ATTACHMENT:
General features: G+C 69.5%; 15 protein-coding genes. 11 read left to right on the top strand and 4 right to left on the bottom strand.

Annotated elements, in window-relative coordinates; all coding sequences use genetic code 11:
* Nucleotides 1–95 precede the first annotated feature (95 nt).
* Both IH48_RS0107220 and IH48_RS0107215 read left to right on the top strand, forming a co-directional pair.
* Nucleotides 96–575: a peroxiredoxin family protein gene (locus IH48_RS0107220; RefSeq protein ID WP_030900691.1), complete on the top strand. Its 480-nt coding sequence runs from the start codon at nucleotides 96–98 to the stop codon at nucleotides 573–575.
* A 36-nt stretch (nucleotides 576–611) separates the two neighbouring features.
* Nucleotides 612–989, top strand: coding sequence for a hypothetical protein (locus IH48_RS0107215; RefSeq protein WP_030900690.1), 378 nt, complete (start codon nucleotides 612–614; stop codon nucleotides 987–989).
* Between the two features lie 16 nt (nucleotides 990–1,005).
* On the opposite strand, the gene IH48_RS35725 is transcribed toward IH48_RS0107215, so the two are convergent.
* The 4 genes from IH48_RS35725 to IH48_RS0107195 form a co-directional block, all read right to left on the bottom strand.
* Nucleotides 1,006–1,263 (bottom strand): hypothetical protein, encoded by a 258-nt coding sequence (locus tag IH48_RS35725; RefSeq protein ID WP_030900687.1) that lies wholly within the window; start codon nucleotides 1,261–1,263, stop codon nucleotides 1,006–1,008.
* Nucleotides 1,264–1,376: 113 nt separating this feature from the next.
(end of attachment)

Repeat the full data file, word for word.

General features: G+C 69.5%; 15 protein-coding genes. 11 read left to right on the top strand and 4 right to left on the bottom strand.

Annotated elements, in window-relative coordinates; all coding sequences use genetic code 11:
* Nucleotides 1–95 precede the first annotated feature (95 nt).
* Both IH48_RS0107220 and IH48_RS0107215 read left to right on the top strand, forming a co-directional pair.
* Nucleotides 96–575: a peroxiredoxin family protein gene (locus IH48_RS0107220; RefSeq protein ID WP_030900691.1), complete on the top strand. Its 480-nt coding sequence runs from the start codon at nucleotides 96–98 to the stop codon at nucleotides 573–575.
* A 36-nt stretch (nucleotides 576–611) separates the two neighbouring features.
* Nucleotides 612–989, top strand: coding sequence for a hypothetical protein (locus IH48_RS0107215; RefSeq protein WP_030900690.1), 378 nt, complete (start codon nucleotides 612–614; stop codon nucleotides 987–989).
* Between the two features lie 16 nt (nucleotides 990–1,005).
* On the opposite strand, the gene IH48_RS35725 is transcribed toward IH48_RS0107215, so the two are convergent.
* The 4 genes from IH48_RS35725 to IH48_RS0107195 form a co-directional block, all read right to left on the bottom strand.
* Nucleotides 1,006–1,263 (bottom strand): hypothetical protein, encoded by a 258-nt coding sequence (locus tag IH48_RS35725; RefSeq protein ID WP_030900687.1) that lies wholly within the window; start codon nucleotides 1,261–1,263, stop codon nucleotides 1,006–1,008.
* Nucleotides 1,264–1,376: 113 nt separating this feature from the next.